Q&A with Rangers 26th Rd Pick Kevin Castner

Former Cal Poly reliever Kevin Castner nearly signed with the Rangers after being selected in the 10th round of the 2008 MLB Draft. The club re-drafted him in last month's draft, and he signed just a few days later. Lone Star Dugout interviewed the hard-throwing righty.

The Texas Rangers selected right-handed pitcher Kevin Castner with their 26th round pick in the 2009 MLB Draft.

If Castner's name sounds familiar, it's because the Rangers actually drafted him in 2008. The Rangers took the hard-throwing reliever in the 10th round last summer. He posted a 5.46 ERA and walked 25 batters in 29.2 innings with Cal Poly in '08, but he also surrendered just 24 hits and walked 40.

The Rangers were close to signing the 6-foot-4, 220-pound hurler last year, but the club found a bone chip in his elbow during a physical. Castner fell in the draft after putting up a 7.08 ERA in 20.1 innings this season. He pitched 20.1 innings, surrendering 23 hits, walking 22 and striking out 22.

Looking to begin his pro career as soon as possible, Castner has already signed a contract and he is currently pitching out of the bullpen with the Spokane Indians.

Jason Cole: I also interviewed you last year on the day of the draft, so I'm not going to ask you a bunch of the same questions. I wanted to talk about what happened last year. You were close to signing at one point, weren't you?

Kevin Castner: Yes. I was actually in Texas, and I took a physical with the team. They discovered a bone chip in my elbow that I later had an operation to take out. The deal was just changed dramatically, which really kind of disappointed me because I was really ready to get going with the Rangers last year.

Cole: I have to assume that since you were ready to get going with the Rangers last year, you're happy they took you again this year?

Castner: Oh, definitely. I was extremely proud to be selected by Texas last year. My best friend from my college baseball team is already in the organization. He says nothing but good stuff about the team and where he's at. I was more than ready and anxious to become a Texas Ranger last season. I'm glad I get another shot at it.

Cole: Coming off that injury, did you miss the start of the college season?

Castner: No, I was back. I took it slow in the fall and really worked on my strength and made sure my arm was 100 percent healthy before I returned back to action. I just kind of took it slow and took it upon myself to make sure I was physically ready.

Cole: How healthy did your arm feel during this season and right now?

Castner: Right now, it feels better than it ever has. I feel like having some time and getting back on a regular throwing program has really increased the strength and gotten it back to where it was.

I'd have to say during the fall and during the first part of the season, I was still getting back into it. Still kind of throwing a lot of pitches and experiencing tenderness. But I've reached a point where I'm back to 100 percent healthy.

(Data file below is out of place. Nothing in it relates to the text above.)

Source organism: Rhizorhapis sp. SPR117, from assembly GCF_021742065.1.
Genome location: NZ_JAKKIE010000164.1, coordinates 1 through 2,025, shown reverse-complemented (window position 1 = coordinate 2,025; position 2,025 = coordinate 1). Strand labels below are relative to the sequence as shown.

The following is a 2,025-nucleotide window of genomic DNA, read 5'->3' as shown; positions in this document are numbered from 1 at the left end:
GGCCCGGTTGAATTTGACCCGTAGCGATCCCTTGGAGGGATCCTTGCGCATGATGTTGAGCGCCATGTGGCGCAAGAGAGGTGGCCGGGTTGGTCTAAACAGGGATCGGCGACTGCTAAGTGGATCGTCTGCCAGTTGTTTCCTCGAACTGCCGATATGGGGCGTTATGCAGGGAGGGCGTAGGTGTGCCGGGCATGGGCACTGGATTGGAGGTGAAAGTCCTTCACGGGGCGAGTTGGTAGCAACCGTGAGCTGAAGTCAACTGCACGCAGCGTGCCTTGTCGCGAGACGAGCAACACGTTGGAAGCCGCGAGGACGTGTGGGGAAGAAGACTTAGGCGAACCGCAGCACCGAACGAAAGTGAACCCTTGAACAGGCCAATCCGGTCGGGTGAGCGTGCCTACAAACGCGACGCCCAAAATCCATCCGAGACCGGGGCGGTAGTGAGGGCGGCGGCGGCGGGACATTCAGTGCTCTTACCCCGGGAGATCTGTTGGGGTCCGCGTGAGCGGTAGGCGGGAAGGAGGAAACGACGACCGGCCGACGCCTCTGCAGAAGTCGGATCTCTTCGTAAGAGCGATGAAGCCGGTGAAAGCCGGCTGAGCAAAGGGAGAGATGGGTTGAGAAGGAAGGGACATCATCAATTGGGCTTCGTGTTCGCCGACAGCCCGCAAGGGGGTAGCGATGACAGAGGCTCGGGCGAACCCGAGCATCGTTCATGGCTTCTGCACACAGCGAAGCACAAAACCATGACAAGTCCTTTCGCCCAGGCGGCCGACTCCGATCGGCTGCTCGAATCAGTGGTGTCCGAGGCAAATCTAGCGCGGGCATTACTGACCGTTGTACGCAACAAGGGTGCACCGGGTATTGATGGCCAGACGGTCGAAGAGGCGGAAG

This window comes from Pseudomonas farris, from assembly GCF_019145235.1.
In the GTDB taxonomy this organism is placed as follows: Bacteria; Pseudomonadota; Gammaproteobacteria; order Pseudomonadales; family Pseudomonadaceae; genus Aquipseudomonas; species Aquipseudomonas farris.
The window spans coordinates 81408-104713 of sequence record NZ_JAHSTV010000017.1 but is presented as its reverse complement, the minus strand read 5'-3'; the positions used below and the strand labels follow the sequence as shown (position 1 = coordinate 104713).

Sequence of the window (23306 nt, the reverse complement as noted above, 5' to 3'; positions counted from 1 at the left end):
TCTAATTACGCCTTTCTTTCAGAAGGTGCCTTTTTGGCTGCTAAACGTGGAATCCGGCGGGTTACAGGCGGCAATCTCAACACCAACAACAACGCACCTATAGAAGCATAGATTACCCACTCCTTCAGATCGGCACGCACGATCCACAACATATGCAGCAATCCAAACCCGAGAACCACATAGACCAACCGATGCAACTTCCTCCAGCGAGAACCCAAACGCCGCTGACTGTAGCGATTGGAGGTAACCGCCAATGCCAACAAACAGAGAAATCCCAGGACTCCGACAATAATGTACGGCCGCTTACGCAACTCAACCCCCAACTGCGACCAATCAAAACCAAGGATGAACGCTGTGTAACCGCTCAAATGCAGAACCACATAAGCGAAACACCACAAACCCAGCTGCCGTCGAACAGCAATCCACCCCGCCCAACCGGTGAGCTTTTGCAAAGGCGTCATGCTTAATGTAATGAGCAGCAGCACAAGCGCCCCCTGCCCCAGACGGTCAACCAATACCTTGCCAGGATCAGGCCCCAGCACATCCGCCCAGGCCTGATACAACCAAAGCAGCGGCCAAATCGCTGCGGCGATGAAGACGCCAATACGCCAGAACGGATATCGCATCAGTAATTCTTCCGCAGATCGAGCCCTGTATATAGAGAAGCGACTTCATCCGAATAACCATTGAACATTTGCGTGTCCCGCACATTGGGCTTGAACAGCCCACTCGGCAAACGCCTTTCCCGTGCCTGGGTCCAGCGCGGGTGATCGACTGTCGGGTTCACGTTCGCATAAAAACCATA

Cole: You had the same area scout this year as you did last year, when he drafted you. How much did you guys keep in contact throughout the season? Did he let you know that they still liked you even though they couldn't sign you last year?

Castner: Yeah. He expressed that to me in the fall. To be honest, I didn't really speak with them at all during the regular season. I was surprised, and I'm actually pretty overwhelmed, that the Rangers selected me. We never really spoke when I was playing games and stuff. That was interesting.

Cole: Just to refresh some memories, can you give me a rundown of the pitches you throw and the speeds you usually work at?

Castner: I've got a fastball, a slider, and a changeup. My fastball will be anywhere from 90-97 [mph]. My slider is usually around 81 to 86. Then I throw a change around 80-84.

Cole: None of that has really changed from last season, has it?

Castner: No.

Cole: Being a guy that comes out of the bullpen, have you throw the changeup a lot in games?

Castner: No. I probably threw, in all my outings, probably five changeups all season long. But I definitely want to throw it more, even coming out of the bullpen. Guys are expecting just kind of a fastball-slider combo, and I'm going to definitely need the change at the next level to increase my success.

Cole: Are you expecting to remain in the bullpen as a professional pitcher?

Castner: I'm not expecting it. I think it's the best place for me. I know my friend, Evan Reed, who is with the Bakersfield Blaze right now. He was a college closer here at Cal Poly, and when he got into the system, he went to a starting role. I think it helped him in developing all his pitches. And now he's actually back in the back end of their bullpen, where he's used to. I think I'm probably expecting them to do the same kind of plan with me.

Cole: Speaking of Evan Reed being in Bakersfield, have you gone out to see him and the Bakersfield team play over the last two years?

Castner: Yeah, I did. I went and checked out a game last summer. I saw the Bakersfield Blaze against the Modesto Nuts. The coach of the Nuts was my old pitching coach, Jerry Weinstein. So it was good to see both even and Jerry out there on the baseball field.


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